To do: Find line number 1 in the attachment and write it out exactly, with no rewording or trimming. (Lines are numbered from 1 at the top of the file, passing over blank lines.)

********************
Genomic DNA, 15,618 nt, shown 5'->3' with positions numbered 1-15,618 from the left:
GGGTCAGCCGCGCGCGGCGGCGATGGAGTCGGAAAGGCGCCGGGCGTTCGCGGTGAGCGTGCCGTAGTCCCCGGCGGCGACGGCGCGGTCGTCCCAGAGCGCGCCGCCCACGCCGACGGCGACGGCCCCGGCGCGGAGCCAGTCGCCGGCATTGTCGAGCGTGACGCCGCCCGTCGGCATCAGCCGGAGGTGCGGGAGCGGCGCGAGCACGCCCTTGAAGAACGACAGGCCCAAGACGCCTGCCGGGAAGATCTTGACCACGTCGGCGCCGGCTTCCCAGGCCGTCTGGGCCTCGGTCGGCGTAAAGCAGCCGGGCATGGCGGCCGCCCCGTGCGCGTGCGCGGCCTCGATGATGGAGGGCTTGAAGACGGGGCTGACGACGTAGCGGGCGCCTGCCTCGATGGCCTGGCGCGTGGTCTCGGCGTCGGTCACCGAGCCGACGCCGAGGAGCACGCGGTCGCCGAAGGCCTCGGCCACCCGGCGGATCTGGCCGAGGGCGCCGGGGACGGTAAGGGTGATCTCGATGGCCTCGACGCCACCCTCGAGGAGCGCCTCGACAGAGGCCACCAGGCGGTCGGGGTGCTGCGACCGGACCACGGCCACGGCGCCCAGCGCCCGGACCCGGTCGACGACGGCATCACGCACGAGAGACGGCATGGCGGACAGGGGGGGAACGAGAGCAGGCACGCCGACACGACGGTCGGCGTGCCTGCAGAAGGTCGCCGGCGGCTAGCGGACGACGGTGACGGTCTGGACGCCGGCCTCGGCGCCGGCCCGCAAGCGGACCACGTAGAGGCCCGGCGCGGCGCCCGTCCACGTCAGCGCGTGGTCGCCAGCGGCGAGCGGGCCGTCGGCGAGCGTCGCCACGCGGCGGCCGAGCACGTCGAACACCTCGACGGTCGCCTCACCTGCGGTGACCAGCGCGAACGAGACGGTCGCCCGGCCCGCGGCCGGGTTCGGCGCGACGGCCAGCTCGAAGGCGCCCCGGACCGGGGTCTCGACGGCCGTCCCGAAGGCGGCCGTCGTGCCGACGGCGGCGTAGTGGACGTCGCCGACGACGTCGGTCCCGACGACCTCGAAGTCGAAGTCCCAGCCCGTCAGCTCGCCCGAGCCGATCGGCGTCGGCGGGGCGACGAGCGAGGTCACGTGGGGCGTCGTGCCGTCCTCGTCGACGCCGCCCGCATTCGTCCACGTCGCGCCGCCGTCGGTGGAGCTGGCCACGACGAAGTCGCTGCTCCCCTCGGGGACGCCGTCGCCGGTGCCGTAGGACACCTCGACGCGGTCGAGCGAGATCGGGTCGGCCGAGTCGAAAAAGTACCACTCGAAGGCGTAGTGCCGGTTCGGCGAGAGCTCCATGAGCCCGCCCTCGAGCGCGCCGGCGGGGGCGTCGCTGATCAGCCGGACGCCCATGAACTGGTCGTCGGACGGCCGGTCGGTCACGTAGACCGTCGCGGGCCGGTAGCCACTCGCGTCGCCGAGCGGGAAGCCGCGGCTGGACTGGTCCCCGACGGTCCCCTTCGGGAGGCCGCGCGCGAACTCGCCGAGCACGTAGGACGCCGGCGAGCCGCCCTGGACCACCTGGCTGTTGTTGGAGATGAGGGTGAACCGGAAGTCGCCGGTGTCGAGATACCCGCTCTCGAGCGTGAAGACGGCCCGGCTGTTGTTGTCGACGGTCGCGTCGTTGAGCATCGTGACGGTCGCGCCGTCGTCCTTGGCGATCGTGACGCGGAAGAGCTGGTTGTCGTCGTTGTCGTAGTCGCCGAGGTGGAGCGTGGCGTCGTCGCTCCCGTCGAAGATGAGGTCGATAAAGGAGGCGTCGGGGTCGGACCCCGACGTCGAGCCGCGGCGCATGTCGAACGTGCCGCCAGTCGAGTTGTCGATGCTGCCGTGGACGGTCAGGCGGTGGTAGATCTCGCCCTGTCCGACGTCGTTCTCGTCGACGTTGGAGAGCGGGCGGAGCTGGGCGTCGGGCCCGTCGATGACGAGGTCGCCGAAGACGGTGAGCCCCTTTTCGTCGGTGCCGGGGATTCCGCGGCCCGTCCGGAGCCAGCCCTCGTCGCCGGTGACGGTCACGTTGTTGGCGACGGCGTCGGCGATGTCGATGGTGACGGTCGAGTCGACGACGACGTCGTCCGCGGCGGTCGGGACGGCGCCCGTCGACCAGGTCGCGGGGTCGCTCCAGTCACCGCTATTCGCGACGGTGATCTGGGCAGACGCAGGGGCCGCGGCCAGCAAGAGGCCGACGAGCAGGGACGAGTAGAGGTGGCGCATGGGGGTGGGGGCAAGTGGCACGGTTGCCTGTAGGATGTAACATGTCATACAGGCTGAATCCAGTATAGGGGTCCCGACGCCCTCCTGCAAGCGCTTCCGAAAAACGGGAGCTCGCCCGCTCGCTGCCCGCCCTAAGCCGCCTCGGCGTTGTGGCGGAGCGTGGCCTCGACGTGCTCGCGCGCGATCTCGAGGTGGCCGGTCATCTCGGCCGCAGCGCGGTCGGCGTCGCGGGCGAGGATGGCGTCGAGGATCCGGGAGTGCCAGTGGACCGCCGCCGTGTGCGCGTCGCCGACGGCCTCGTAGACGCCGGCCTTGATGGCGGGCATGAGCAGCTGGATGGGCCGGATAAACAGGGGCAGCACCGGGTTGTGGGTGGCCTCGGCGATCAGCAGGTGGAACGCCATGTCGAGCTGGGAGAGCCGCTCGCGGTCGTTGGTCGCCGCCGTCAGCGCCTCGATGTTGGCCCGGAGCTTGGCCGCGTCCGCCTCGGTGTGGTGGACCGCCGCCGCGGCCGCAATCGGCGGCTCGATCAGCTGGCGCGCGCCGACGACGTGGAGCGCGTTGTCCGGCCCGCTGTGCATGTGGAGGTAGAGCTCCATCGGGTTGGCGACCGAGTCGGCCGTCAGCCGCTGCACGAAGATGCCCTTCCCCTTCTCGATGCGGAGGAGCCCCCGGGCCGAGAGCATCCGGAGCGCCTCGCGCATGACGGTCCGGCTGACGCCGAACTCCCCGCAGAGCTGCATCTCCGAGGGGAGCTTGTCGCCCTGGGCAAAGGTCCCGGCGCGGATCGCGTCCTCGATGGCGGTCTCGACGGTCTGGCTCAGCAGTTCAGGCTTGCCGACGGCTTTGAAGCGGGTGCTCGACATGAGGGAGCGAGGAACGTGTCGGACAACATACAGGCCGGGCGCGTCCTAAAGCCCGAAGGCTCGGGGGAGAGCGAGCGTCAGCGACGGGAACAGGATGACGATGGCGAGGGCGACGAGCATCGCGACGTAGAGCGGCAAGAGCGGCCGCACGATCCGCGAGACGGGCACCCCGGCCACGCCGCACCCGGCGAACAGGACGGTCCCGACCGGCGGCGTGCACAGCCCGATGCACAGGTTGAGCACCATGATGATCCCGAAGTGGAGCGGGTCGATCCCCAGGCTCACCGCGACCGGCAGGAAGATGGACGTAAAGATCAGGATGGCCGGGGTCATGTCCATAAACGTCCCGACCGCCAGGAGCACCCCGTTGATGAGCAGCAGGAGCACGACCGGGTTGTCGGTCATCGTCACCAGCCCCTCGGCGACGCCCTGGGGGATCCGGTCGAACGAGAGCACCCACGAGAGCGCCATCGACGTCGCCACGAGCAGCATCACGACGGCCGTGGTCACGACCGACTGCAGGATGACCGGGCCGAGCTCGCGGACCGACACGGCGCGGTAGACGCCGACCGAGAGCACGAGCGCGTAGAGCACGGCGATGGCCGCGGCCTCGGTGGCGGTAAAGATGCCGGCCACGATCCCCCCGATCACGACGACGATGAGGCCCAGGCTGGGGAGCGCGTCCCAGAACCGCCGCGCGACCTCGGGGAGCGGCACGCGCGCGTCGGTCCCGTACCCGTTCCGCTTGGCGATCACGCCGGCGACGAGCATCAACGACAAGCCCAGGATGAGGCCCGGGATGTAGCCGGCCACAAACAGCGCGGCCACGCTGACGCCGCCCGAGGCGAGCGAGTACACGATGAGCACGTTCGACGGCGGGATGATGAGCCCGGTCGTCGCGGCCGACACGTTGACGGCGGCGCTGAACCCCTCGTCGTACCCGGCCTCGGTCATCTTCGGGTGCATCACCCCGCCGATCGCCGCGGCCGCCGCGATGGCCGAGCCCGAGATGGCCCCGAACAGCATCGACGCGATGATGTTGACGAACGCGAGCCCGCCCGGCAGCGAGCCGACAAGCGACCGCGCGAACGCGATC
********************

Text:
Genomic DNA, 15,618 nt, shown 5'->3' with positions numbered 1-15,618 from the left: